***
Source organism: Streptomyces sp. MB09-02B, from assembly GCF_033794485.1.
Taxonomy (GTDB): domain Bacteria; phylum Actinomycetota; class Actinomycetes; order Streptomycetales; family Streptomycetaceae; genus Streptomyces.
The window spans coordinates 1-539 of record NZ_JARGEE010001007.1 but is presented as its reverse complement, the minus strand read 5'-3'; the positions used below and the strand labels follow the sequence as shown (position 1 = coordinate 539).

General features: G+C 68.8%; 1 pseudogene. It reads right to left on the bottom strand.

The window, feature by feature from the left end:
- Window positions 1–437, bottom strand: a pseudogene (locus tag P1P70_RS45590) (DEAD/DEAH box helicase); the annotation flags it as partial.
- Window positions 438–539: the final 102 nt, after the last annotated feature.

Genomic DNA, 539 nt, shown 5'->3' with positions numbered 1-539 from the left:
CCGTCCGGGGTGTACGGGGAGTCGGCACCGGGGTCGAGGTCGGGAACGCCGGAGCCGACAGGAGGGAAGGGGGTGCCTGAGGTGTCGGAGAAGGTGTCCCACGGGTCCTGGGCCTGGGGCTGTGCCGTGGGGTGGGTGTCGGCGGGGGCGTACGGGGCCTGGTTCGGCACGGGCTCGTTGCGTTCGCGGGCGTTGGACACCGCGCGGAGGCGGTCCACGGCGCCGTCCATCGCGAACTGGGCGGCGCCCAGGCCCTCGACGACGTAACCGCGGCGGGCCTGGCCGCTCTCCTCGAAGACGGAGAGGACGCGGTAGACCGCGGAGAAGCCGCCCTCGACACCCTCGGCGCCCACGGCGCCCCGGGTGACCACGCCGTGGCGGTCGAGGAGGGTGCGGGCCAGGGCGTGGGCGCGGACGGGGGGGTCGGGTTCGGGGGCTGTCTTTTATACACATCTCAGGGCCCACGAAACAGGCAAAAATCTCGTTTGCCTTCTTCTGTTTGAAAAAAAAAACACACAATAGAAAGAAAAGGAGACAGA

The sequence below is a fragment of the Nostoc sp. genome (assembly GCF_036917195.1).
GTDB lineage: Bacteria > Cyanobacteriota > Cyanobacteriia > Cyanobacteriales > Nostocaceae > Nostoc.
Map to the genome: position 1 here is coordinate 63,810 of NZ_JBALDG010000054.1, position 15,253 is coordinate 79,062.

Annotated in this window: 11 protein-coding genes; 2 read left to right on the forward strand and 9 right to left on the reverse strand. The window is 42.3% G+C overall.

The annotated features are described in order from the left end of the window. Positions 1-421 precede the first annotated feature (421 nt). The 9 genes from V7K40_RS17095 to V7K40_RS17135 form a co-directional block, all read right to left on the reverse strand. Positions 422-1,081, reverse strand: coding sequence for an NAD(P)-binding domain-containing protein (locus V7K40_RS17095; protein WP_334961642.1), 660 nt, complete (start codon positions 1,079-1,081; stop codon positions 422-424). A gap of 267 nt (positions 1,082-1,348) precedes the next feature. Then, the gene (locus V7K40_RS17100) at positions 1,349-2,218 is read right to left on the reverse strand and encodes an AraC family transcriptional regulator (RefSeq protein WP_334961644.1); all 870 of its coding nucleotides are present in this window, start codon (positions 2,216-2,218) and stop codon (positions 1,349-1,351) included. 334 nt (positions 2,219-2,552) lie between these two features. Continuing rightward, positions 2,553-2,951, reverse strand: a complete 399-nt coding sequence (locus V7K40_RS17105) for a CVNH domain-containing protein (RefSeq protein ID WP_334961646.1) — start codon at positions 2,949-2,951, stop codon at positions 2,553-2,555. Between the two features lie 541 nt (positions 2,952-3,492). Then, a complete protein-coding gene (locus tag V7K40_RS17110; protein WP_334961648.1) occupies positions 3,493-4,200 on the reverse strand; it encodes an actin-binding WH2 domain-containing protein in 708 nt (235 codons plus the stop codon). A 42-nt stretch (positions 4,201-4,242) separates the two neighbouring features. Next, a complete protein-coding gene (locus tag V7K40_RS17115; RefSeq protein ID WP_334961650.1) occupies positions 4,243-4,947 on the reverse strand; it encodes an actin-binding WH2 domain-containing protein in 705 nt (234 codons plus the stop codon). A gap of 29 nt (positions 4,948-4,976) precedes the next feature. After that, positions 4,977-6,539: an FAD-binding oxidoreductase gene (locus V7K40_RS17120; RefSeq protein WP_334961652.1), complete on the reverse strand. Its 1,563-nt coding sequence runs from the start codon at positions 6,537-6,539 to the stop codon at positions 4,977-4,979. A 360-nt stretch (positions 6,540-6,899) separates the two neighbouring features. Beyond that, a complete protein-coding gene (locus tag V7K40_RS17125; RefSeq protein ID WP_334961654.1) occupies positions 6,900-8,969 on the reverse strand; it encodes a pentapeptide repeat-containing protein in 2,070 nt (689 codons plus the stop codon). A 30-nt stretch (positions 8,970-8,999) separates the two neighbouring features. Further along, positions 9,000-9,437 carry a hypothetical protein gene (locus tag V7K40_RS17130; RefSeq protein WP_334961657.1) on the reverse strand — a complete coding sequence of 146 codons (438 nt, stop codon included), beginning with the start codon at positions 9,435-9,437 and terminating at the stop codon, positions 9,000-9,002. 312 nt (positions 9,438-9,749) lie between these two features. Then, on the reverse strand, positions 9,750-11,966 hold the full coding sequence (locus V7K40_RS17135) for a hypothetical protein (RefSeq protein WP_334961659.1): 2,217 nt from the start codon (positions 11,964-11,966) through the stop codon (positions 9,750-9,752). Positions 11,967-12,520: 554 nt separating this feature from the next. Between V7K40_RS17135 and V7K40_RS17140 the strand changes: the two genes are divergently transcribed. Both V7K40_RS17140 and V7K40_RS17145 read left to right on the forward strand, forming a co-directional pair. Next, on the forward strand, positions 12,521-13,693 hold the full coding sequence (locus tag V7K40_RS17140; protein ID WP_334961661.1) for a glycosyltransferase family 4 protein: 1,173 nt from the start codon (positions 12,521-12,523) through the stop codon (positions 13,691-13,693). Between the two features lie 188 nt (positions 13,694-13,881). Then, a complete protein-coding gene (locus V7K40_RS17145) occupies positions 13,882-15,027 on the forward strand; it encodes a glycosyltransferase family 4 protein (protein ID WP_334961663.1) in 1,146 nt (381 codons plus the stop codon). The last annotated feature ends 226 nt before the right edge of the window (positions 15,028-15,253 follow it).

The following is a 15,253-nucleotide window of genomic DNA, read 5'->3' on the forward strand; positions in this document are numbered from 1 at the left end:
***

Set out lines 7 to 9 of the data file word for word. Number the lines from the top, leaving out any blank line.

- Window positions 438–539: the final 102 nt, after the last annotated feature.

Genomic DNA, 539 nt, shown 5'->3' with positions numbered 1-539 from the left:
CCGTCCGGGGTGTACGGGGAGTCGGCACCGGGGTCGAGGTCGGGAACGCCGGAGCCGACAGGAGGGAAGGGGGTGCCTGAGGTGTCGGAGAAGGTGTCCCACGGGTCCTGGGCCTGGGGCTGTGCCGTGGGGTGGGTGTCGGCGGGGGCGTACGGGGCCTGGTTCGGCACGGGCTCGTTGCGTTCGCGGGCGTTGGACACCGCGCGGAGGCGGTCCACGGCGCCGTCCATCGCGAACTGGGCGGCGCCCAGGCCCTCGACGACGTAACCGCGGCGGGCCTGGCCGCTCTCCTCGAAGACGGAGAGGACGCGGTAGACCGCGGAGAAGCCGCCCTCGACACCCTCGGCGCCCACGGCGCCCCGGGTGACCACGCCGTGGCGGTCGAGGAGGGTGCGGGCCAGGGCGTGGGCGCGGACGGGGGGGTCGGGTTCGGGGGCTGTCTTTTATACACATCTCAGGGCCCACGAAACAGGCAAAAATCTCGTTTGCCTTCTTCTGTTTGAAAAAAAAAACACACAATAGAAAGAAAAGGAGACAGA